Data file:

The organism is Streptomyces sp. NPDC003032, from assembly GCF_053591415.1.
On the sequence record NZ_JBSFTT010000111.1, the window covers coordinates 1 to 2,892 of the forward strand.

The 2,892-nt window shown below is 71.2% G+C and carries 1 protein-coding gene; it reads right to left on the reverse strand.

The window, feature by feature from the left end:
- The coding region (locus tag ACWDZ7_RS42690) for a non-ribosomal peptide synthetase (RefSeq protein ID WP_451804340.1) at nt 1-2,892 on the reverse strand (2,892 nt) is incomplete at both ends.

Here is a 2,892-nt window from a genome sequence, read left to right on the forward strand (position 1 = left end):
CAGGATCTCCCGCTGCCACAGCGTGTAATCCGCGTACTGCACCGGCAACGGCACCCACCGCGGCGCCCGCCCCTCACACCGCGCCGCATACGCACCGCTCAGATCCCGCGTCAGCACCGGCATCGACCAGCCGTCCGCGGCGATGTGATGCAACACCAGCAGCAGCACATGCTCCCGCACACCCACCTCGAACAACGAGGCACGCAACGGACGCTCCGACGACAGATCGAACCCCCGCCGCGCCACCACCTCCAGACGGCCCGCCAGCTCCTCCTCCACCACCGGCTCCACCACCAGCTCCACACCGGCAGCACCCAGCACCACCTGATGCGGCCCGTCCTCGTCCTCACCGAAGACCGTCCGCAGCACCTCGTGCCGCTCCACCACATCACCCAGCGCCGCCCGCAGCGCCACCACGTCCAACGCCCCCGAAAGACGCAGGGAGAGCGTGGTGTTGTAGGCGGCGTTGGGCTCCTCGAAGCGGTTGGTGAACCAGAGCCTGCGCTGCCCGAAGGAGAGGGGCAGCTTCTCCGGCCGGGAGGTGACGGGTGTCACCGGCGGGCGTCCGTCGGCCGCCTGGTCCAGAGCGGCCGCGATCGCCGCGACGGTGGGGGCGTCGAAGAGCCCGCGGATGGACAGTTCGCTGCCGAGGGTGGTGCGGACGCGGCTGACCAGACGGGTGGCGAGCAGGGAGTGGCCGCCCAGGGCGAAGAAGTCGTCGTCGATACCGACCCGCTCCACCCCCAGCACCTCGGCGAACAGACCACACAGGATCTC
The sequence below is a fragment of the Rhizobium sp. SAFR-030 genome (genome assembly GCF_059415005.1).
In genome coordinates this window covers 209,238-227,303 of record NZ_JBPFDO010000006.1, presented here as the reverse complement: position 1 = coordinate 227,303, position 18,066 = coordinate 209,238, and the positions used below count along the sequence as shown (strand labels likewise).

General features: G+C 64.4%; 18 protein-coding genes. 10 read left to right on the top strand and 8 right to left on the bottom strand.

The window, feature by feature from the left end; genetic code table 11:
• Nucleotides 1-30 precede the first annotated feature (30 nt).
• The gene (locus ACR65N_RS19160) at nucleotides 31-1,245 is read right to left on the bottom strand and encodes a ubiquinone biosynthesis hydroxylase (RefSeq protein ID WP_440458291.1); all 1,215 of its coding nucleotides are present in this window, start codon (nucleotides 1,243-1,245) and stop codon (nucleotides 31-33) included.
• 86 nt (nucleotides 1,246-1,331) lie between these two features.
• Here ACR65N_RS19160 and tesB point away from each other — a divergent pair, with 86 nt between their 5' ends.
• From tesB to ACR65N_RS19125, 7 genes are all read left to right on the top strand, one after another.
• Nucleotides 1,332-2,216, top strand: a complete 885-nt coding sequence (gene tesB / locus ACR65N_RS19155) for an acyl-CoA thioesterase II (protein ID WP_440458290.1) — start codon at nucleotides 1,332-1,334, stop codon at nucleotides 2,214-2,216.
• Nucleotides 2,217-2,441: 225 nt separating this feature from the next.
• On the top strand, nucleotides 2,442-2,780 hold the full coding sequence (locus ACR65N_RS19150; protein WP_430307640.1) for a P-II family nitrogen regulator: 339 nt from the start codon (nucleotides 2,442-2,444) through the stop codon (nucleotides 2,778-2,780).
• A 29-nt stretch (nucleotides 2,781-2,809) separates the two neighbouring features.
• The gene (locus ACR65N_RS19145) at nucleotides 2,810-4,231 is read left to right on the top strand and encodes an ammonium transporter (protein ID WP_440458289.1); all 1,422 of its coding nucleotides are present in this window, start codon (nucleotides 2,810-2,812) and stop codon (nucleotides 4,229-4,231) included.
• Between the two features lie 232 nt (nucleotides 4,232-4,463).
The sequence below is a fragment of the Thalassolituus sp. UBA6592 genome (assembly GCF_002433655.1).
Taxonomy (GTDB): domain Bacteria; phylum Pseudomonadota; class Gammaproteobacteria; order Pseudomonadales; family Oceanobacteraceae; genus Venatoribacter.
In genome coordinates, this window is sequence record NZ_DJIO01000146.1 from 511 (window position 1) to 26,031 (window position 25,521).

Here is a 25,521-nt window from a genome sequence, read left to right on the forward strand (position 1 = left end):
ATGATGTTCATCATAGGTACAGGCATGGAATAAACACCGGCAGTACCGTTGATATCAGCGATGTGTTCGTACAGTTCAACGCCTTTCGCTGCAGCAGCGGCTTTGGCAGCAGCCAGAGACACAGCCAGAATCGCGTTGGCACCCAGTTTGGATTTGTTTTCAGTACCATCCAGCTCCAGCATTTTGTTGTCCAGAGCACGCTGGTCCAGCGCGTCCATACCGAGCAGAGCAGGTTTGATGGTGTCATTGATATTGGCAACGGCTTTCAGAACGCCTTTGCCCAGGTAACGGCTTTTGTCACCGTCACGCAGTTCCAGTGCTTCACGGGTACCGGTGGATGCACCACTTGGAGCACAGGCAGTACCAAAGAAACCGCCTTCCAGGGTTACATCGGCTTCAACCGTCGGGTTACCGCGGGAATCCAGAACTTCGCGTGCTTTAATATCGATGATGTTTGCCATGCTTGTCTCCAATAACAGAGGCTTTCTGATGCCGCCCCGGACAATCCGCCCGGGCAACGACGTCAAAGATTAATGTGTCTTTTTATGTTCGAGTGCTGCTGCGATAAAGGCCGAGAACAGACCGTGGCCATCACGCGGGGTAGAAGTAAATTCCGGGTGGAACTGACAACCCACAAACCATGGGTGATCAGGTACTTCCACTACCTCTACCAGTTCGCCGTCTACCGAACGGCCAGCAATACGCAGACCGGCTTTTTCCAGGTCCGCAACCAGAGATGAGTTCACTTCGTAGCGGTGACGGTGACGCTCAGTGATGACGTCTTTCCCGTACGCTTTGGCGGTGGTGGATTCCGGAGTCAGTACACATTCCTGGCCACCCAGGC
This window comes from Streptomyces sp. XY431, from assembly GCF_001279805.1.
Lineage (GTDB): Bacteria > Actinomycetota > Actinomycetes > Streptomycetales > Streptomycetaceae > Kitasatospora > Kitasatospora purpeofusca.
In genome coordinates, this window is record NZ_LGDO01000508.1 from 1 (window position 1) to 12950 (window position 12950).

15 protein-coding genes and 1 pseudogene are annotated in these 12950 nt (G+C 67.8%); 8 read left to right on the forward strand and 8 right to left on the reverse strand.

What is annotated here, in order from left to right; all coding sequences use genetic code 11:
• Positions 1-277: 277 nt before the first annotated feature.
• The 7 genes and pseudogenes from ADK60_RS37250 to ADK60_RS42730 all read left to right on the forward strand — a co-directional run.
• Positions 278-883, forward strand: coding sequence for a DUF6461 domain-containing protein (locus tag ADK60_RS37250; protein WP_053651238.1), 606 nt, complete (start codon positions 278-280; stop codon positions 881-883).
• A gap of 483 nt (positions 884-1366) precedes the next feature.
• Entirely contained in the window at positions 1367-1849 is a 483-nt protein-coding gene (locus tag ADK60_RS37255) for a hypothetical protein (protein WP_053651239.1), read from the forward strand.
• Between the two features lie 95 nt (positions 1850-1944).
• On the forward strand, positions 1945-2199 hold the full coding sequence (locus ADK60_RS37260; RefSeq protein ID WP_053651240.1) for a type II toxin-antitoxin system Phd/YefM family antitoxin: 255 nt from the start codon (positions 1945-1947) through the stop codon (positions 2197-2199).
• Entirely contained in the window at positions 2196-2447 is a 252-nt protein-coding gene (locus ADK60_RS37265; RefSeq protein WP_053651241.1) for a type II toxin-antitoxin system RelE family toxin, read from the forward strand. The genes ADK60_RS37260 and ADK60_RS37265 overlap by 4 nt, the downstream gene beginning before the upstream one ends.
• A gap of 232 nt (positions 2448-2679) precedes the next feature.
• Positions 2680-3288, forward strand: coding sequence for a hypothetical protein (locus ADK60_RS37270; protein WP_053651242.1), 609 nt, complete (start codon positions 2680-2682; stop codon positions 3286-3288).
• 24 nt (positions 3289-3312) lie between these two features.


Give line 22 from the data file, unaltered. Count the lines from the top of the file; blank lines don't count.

• Between the two features lie 232 nt (nucleotides 4,232-4,463).